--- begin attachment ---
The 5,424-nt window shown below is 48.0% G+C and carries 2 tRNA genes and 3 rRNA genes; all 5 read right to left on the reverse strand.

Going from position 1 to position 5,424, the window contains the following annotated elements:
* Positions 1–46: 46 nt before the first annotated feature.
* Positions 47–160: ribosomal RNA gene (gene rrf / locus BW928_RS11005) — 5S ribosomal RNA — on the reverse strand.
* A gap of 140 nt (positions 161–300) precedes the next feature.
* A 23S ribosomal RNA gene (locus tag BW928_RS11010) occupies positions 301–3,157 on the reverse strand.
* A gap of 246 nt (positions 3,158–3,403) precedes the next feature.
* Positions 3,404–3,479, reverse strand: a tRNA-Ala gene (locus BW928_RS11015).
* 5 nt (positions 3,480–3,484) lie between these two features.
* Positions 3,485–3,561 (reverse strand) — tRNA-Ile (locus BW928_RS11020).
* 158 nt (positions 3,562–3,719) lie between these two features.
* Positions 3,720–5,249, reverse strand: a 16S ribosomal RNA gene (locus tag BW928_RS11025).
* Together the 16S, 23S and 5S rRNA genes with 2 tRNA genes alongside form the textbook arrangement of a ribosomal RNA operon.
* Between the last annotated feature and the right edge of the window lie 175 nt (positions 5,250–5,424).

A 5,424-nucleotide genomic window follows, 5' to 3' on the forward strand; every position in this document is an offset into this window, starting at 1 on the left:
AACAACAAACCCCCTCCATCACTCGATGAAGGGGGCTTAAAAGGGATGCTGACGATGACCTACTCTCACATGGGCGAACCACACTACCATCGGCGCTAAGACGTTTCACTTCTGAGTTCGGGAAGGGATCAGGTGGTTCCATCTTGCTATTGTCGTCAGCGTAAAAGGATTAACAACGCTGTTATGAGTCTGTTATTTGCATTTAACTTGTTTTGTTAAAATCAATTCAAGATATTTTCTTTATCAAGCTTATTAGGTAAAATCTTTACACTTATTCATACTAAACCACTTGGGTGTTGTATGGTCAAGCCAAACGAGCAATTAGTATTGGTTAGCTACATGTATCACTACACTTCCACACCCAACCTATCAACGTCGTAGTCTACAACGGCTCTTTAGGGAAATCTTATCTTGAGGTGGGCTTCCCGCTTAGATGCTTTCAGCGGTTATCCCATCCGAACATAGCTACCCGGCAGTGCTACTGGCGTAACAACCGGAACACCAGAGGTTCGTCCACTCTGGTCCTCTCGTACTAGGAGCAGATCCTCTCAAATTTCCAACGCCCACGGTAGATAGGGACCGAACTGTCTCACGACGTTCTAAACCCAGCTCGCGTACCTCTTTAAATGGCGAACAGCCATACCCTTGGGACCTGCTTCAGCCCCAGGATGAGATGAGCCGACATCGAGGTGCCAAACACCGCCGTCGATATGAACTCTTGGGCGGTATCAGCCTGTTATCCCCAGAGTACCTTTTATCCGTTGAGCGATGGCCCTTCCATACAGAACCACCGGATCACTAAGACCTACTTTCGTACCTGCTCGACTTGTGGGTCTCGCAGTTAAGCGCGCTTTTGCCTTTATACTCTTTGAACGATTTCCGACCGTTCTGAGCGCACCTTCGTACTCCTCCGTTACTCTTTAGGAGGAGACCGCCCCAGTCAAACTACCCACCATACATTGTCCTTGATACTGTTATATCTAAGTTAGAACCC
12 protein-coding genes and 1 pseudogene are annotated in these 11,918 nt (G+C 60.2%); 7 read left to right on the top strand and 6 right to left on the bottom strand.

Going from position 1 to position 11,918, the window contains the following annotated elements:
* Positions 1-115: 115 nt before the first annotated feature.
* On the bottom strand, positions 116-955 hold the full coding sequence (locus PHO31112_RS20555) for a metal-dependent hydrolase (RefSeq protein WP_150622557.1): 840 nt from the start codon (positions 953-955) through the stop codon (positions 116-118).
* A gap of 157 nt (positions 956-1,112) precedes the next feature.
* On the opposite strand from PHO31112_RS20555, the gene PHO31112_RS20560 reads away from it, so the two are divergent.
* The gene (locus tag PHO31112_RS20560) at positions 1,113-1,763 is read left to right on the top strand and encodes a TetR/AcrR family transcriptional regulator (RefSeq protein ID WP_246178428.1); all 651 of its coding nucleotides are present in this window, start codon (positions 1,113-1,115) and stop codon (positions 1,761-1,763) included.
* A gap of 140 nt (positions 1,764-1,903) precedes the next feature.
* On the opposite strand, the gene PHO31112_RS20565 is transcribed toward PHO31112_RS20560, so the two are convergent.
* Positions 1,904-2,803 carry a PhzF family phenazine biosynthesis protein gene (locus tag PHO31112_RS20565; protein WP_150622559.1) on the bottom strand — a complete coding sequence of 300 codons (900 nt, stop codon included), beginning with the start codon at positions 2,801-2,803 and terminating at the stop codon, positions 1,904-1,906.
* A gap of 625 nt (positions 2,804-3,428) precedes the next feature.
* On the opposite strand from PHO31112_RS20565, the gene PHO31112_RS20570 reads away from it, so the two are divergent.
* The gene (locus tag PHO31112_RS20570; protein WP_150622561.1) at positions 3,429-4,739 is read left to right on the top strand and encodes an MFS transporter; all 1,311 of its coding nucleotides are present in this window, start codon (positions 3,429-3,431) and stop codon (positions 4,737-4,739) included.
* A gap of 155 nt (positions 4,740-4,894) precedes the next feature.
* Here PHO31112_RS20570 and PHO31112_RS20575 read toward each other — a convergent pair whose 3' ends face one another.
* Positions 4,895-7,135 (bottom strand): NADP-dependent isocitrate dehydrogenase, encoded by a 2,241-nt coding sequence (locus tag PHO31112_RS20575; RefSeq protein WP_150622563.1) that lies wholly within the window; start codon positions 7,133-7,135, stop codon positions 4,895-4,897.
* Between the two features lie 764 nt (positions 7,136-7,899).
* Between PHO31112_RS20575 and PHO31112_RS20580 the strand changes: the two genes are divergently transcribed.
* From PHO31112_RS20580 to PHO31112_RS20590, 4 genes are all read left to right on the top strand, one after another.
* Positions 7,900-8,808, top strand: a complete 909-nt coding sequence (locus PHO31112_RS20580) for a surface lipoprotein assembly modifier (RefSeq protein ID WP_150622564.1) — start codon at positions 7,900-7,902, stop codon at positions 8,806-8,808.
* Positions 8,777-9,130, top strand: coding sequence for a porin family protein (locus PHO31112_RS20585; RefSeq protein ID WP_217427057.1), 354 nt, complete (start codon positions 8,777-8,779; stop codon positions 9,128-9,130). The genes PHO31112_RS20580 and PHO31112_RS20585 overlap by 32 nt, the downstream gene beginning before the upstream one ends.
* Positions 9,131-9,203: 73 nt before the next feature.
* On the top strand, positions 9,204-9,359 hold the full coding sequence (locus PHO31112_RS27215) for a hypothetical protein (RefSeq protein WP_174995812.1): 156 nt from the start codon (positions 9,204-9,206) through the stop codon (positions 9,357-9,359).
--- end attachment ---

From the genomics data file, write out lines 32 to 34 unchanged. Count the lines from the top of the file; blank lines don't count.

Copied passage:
* Positions 4,895-7,135 (bottom strand): NADP-dependent isocitrate dehydrogenase, encoded by a 2,241-nt coding sequence (locus tag PHO31112_RS20575; RefSeq protein WP_150622563.1) that lies wholly within the window; start codon positions 7,133-7,135, stop codon positions 4,895-4,897.
* Between the two features lie 764 nt (positions 7,136-7,899).
* Between PHO31112_RS20575 and PHO31112_RS20580 the strand changes: the two genes are divergently transcribed.